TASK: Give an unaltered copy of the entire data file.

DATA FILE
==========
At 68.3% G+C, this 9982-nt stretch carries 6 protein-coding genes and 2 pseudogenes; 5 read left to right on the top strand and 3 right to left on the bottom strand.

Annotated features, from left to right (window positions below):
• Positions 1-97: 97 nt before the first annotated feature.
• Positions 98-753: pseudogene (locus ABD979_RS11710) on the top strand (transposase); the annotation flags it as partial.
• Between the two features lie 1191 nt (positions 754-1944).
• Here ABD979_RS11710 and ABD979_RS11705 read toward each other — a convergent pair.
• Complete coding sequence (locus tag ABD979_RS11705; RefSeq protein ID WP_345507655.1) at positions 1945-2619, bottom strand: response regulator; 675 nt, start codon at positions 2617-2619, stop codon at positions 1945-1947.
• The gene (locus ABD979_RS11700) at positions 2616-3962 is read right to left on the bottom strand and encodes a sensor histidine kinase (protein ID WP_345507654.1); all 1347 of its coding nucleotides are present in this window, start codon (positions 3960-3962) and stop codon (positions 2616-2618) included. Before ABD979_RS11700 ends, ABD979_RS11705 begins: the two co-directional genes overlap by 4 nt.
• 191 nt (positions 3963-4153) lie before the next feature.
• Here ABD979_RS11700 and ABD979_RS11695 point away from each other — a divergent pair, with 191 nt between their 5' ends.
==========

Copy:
At 68.3% G+C, this 9982-nt stretch carries 6 protein-coding genes and 2 pseudogenes; 5 read left to right on the top strand and 3 right to left on the bottom strand.

Annotated features, from left to right (window positions below):
• Positions 1-97: 97 nt before the first annotated feature.
• Positions 98-753: pseudogene (locus ABD979_RS11710) on the top strand (transposase); the annotation flags it as partial.
• Between the two features lie 1191 nt (positions 754-1944).
• Here ABD979_RS11710 and ABD979_RS11705 read toward each other — a convergent pair.
• Complete coding sequence (locus tag ABD979_RS11705; RefSeq protein ID WP_345507655.1) at positions 1945-2619, bottom strand: response regulator; 675 nt, start codon at positions 2617-2619, stop codon at positions 1945-1947.
• The gene (locus ABD979_RS11700) at positions 2616-3962 is read right to left on the bottom strand and encodes a sensor histidine kinase (protein ID WP_345507654.1); all 1347 of its coding nucleotides are present in this window, start codon (positions 3960-3962) and stop codon (positions 2616-2618) included. Before ABD979_RS11700 ends, ABD979_RS11705 begins: the two co-directional genes overlap by 4 nt.
• 191 nt (positions 3963-4153) lie before the next feature.
• Here ABD979_RS11700 and ABD979_RS11695 point away from each other — a divergent pair, with 191 nt between their 5' ends.